Finally getting a Blu-ray release, Martin Scorseseís The Age of Innocence is presented here on a dual-layer disc in its original aspect ratio of 2.40:1 with a 1080p/24hz high-definition encode. The 4K restoration was done by Grover Crisp for Sony and comes from a scan of the 35mm original camera negative.
I canít imagine this film ever having looked anywhere near as lovely as it does here. The film is pretty OCD in the level of detail it presents in the costumes, the food, the various interiors and exteriors, and just about every piece of furniture and cutlery, jam-pacing every frame with an intricate amounts of detail. The presentation here handles this all rather effortlessly, all of those little details and textures coming popping brilliantly off of the screen. Scorsese does employ some cinematic tricks that can soften the image a bit, or at least in areas of the screen, but as far as the digital presentation is concerned the image is as sharp as it possibly could be.
Though Scorsese and director of photography Michael Ballhaus donít go to the same extremes that Kubrick and company went to on Barry Lyndon, the film does aim to create a look where dark interiors are being lit solely by candle light, creating some rich and deep shadows in the process. The black levels are exceptionally strong in this presentation, rich and deep without crushing, so these scenes stay clean with superb detail levels. Colours are also brilliantly saturated, with some gorgeous yellows and reds, most notable in the colourful dissolves that Scorsese employs here and there.
As expected there is no damage of note, and film grain is rendered superbly. In all, those you have been waiting (a ridiculous amount of time) for this to finally get a release on Blu-ray they will be happy to know the wait was well worth it. It looks unbelievably good here. 10/10
All Blu-ray screen captures come from the source disc and have been shrunk from 1920x1080 to 900x506 and slightly compressed to conserve space. While they are not exact representations they should offer a general idea of overall video quality.
Iíll give Criterion some credit here: looking over the supplement listing it wouldnít be unfair to assume this is pretty much a barebones edition but the disc does actually pack a fair amount of material.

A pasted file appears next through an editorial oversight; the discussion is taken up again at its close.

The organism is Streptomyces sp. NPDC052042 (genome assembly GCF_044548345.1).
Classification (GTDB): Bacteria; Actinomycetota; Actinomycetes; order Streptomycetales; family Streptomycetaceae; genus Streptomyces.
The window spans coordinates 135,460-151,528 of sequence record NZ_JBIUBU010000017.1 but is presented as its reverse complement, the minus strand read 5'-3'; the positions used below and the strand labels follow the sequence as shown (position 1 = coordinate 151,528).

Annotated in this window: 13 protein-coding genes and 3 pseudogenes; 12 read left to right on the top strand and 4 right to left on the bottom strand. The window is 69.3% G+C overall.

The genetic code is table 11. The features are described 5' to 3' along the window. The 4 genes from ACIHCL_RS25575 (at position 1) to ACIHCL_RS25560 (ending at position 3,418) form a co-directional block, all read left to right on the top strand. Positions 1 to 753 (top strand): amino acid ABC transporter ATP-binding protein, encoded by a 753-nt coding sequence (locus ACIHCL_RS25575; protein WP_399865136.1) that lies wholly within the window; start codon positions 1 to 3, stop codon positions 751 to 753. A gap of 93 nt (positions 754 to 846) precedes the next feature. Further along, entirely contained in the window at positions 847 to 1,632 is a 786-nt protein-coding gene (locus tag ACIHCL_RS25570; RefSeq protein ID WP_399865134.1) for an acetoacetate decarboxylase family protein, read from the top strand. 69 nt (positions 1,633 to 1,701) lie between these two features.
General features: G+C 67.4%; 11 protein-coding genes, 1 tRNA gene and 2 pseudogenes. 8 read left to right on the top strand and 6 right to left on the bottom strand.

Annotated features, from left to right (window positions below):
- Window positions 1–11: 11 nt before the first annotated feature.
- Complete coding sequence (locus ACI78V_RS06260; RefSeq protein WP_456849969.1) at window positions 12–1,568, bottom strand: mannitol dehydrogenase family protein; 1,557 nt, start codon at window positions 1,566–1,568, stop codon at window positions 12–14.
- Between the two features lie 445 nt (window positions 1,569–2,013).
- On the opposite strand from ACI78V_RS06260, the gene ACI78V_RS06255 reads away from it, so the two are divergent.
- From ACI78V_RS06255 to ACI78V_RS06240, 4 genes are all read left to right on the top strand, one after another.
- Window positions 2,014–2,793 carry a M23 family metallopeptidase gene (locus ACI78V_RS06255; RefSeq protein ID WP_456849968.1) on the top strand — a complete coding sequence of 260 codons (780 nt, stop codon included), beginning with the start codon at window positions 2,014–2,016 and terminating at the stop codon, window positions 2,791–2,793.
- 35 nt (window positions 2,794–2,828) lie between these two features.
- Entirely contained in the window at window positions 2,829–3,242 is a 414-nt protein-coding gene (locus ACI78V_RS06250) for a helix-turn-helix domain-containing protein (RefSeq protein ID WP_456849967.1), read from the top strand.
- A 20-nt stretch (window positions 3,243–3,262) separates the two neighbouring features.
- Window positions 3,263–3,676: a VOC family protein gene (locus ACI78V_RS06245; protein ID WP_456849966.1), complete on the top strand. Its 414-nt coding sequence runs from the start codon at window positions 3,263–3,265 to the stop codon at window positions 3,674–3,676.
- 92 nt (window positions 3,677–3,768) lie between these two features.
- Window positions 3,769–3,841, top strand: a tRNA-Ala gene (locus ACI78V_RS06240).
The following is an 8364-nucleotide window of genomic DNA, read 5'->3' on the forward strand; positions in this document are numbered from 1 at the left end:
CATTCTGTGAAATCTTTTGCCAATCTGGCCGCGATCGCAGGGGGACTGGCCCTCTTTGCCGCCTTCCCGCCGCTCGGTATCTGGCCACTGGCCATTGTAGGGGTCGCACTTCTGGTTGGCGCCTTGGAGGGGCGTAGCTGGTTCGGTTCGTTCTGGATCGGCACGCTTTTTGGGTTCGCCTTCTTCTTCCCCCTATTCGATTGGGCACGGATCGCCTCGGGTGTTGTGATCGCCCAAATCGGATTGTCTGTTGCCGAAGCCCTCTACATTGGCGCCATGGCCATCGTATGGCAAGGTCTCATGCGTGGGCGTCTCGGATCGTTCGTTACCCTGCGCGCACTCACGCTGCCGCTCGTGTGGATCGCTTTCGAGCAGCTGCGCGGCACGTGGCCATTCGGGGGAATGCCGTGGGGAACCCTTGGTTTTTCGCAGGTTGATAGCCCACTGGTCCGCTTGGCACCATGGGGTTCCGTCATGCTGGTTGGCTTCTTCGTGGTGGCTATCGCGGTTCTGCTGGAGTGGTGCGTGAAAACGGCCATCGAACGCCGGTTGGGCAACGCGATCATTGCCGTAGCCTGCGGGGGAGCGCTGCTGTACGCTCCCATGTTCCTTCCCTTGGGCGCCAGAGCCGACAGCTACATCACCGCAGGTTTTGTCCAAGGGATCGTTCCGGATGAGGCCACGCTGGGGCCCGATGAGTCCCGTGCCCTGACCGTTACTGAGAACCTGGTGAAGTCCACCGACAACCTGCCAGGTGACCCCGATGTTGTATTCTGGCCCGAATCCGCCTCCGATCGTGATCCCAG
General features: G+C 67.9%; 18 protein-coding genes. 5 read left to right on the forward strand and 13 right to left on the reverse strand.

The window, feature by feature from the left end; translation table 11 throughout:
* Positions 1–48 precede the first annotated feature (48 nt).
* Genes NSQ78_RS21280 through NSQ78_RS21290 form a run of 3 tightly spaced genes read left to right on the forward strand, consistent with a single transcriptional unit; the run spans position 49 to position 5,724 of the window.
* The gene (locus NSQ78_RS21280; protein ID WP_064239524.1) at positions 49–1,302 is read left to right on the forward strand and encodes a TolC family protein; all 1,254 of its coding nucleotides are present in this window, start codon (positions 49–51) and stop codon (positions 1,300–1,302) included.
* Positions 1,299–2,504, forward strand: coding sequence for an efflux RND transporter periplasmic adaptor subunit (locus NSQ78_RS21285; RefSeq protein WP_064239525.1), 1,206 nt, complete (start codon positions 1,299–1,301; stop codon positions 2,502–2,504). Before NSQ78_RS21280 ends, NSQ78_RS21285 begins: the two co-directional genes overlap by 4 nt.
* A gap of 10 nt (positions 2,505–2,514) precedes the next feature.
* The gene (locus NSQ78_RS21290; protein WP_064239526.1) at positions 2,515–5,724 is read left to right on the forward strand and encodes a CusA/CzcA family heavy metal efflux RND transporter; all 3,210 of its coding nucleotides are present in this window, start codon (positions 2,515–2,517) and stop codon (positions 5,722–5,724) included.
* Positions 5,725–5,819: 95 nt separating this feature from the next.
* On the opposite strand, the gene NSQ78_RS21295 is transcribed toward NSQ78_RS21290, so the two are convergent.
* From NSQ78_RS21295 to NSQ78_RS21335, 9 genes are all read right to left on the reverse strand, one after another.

First off Criterion does do a fairly good job at rounding up participants, even managing to get the participation of director Martin Scorsese, who talks about the film here with Kent Jones for around 23-minutes. Almost like two old friends the two talk about how Scorsese first became drawn to the book and how it fascinated him to make a film that would meticulously explore this world, sharing some general details about adapting the book with Jay Cocks. He also explains the decisions he made for certain sequences (like why he used that choppy POV in that first binoculars shot) and then goes over the various films that did influence him (no surprise that Visconti was a fairly large influence, The Leopard and Senso in particular).
Itís a rich and wonderful discussion but I was a bit disappointed there wasnít more about adapting, but that gap is filled with the next interview, a new one with screenwriter Jay Cocks. Cocks focuses specifically on the adaptation here, offering more details about how he and Scorsese worked together, sometimes in synch on ideas to a frightening degree. A lot of research went into this as well (no surprise there) though some of the work he had already done on Gangs of New York (which the two had been working on well before this one) helped with the details on this film. Thereís also talk of images they had come across that made their way into the film along with the decision to use narration, how they wrote the script without any particular actor in mind (and from this we learn how the casting decisions were made), and how said actors found humour in his dialogue that he didnít even realize was there. He offers a lot of praise for the actors, talking about a number of key performances.